If you’re anything like me, then you will find Rancho Mastatal to be a place of incredible beauty, endless inspiration, and powerful community. Even if we have very little in common, you will certainly find it to be unique. Among ecovillages and permaculture communities, over the years Rancho Mastatal has developed a reputation for its intricate systems, well organized educational programs, and gorgeous natural buildings that sprinkle the 200 acre ranch.
Mastatal is a small rural community in central Costa Rica near the Pacific Coast, roughly a four hour drive from the capital, San Jose. In Mastatal things come in singles: there is one dirt road lined by the local bar, one restaurant, a school, community center, convenience store, and a soccer pitch. Although the community center technically provides wifi, it usually doesn’t work, which can add to a sense of isolation that can feel simultaneously liberating and stifling. Despite its size, the ranch sits in the heart of the community. From the main house, you are a stones throw away from the bar, and you can often hear music echoing across the valley as the locals unwind in the evening over one of the two Costa Rican brews.
To orient oneself in Mastatal, especially coming from an urban hub like Los Angeles, requires a letting go of one’s typical expectations. Many of the core staff describe this experience as “losing oneself in a humble task,” or to be more accurate, a series of humble tasks. Fortunately, on the ranch this is easy. Days here are filled from dawn until well past dusk, leaving precious little time to contemplate how or why someone has arrived in this space. Although often simple, each task requires focus and care in order to do well and avoid personal injury.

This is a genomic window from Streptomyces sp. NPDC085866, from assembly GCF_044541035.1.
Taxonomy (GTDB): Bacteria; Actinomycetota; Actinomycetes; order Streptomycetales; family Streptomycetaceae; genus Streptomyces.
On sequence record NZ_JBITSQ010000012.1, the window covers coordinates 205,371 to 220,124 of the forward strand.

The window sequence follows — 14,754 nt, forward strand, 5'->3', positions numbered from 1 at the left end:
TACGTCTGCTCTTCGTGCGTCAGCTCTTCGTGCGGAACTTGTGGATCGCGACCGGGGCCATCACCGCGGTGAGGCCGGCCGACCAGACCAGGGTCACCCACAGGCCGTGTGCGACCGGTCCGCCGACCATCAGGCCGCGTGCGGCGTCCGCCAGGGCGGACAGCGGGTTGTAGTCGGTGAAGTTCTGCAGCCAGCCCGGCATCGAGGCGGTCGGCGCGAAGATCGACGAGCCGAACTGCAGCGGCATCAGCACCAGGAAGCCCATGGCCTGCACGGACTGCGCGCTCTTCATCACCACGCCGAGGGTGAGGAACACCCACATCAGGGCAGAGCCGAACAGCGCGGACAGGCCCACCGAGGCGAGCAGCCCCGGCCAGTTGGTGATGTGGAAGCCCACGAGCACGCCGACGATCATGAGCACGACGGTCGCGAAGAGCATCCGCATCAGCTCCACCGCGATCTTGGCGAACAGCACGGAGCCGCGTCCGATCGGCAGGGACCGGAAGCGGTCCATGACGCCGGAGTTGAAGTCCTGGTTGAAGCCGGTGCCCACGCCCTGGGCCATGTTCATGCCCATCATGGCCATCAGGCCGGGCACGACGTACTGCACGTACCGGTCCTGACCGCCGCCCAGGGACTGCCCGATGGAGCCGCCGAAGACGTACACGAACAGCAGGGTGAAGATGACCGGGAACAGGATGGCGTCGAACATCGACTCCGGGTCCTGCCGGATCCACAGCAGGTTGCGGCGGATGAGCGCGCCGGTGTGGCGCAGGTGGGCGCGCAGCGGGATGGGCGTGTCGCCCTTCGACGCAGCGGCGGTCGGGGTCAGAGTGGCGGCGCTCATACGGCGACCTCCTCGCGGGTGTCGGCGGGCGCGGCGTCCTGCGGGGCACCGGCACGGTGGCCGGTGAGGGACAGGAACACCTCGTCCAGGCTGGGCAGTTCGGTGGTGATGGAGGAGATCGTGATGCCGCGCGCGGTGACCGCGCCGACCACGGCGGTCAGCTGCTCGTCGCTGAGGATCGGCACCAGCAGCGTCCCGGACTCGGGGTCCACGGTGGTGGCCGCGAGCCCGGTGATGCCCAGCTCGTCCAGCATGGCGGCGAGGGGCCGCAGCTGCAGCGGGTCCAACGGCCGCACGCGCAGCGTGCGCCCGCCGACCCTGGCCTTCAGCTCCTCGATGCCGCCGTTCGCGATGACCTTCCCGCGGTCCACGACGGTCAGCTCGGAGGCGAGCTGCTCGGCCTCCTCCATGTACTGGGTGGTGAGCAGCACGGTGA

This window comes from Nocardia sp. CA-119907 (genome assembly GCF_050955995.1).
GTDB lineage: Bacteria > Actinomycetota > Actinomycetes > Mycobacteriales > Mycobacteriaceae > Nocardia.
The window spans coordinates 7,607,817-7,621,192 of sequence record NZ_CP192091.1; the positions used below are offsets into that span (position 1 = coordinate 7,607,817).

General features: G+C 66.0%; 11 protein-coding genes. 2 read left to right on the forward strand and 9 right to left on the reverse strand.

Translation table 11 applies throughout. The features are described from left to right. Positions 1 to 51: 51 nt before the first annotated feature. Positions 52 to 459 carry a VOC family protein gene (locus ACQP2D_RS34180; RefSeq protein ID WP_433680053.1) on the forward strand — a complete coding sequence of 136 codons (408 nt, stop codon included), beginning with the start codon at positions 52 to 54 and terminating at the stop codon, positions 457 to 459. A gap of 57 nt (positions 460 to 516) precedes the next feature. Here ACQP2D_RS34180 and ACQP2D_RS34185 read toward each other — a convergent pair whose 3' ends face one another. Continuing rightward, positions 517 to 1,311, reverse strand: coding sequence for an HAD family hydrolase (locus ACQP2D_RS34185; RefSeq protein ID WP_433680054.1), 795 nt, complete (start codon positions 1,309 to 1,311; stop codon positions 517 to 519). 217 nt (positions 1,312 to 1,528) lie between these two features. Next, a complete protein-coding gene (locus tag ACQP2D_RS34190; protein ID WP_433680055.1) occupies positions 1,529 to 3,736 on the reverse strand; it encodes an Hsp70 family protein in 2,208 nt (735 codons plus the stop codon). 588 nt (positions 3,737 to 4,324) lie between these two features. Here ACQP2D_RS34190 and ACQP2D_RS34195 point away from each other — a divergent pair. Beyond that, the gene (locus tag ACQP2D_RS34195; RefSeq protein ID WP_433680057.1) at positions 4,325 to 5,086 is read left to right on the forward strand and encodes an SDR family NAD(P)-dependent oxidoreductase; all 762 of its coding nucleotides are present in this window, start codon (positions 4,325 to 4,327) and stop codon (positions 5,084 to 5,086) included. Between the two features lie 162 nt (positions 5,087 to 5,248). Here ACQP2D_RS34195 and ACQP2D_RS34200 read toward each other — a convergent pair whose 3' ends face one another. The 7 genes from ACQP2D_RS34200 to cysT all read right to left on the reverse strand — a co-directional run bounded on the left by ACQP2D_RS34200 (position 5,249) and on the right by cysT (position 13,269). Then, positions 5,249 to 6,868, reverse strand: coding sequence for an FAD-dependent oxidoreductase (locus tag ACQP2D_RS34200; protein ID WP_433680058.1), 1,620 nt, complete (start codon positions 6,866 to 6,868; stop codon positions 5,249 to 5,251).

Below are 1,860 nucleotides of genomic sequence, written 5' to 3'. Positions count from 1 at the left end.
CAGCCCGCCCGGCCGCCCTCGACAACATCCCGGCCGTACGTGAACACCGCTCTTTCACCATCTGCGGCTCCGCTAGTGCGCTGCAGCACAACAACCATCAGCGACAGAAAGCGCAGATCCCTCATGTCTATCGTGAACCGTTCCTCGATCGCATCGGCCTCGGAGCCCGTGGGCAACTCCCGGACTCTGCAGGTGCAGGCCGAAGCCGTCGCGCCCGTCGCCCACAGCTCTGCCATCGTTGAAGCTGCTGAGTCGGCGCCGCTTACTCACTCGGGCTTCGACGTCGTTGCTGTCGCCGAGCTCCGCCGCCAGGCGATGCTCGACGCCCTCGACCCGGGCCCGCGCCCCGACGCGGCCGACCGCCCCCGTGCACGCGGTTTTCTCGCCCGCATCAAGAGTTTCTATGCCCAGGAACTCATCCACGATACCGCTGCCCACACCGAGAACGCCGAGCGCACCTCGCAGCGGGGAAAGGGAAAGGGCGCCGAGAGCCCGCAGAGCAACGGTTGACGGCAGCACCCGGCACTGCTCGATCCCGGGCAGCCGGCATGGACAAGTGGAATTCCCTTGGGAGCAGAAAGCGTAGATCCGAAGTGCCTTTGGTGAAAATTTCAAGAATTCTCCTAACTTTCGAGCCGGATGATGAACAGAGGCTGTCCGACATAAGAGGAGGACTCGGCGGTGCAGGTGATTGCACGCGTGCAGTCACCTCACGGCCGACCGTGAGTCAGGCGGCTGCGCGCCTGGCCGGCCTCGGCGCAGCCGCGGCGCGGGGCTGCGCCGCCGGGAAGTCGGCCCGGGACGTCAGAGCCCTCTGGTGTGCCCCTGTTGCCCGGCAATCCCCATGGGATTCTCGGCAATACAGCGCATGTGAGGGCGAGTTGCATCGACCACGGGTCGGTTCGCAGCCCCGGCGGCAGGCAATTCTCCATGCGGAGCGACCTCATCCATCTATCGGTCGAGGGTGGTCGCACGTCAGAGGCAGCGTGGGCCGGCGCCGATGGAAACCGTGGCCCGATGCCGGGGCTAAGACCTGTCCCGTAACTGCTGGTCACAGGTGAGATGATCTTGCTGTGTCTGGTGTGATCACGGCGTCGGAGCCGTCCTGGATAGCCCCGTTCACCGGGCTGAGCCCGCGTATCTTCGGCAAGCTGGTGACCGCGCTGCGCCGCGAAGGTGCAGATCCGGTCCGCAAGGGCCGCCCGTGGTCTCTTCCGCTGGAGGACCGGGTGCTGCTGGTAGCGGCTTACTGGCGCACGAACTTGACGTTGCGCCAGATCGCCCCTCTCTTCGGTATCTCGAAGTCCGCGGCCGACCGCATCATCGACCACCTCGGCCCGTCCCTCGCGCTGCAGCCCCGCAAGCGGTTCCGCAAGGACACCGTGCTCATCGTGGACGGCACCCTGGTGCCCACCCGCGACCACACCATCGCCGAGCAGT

As an apprentice, our mornings begin at 6:00 am with “life skills.” These individual pre-breakfast chores make up the basic activities that are necessary to keep the farm running. These include managing the firewood, bio-digester (more on that later), and chickens; harvesting salad greens, caring for the main house/kitchen, nursery, zone 1 gardens, and orchards. To ensure that we gain experience in each system on the farm, the apprenticeship program is designed for us to rotate among the life skills on a monthly basis.
These tasks need to be completed by 8:00 am when we have a group breakfast, which depending on the number of visitors at the farm can range from 12 to 50 people. Cooking and cleaning shifts are also traded on a rotating schedule. After breakfast, all the apprentices chip in on a “work party” to help complete the larger projects around the ranch. This can include trail building in the orchards, weeding and prepping new beds in the gardens, harvesting jackfruit or bananas, processing food for the kitchen, or even helping to build a new structure on the property.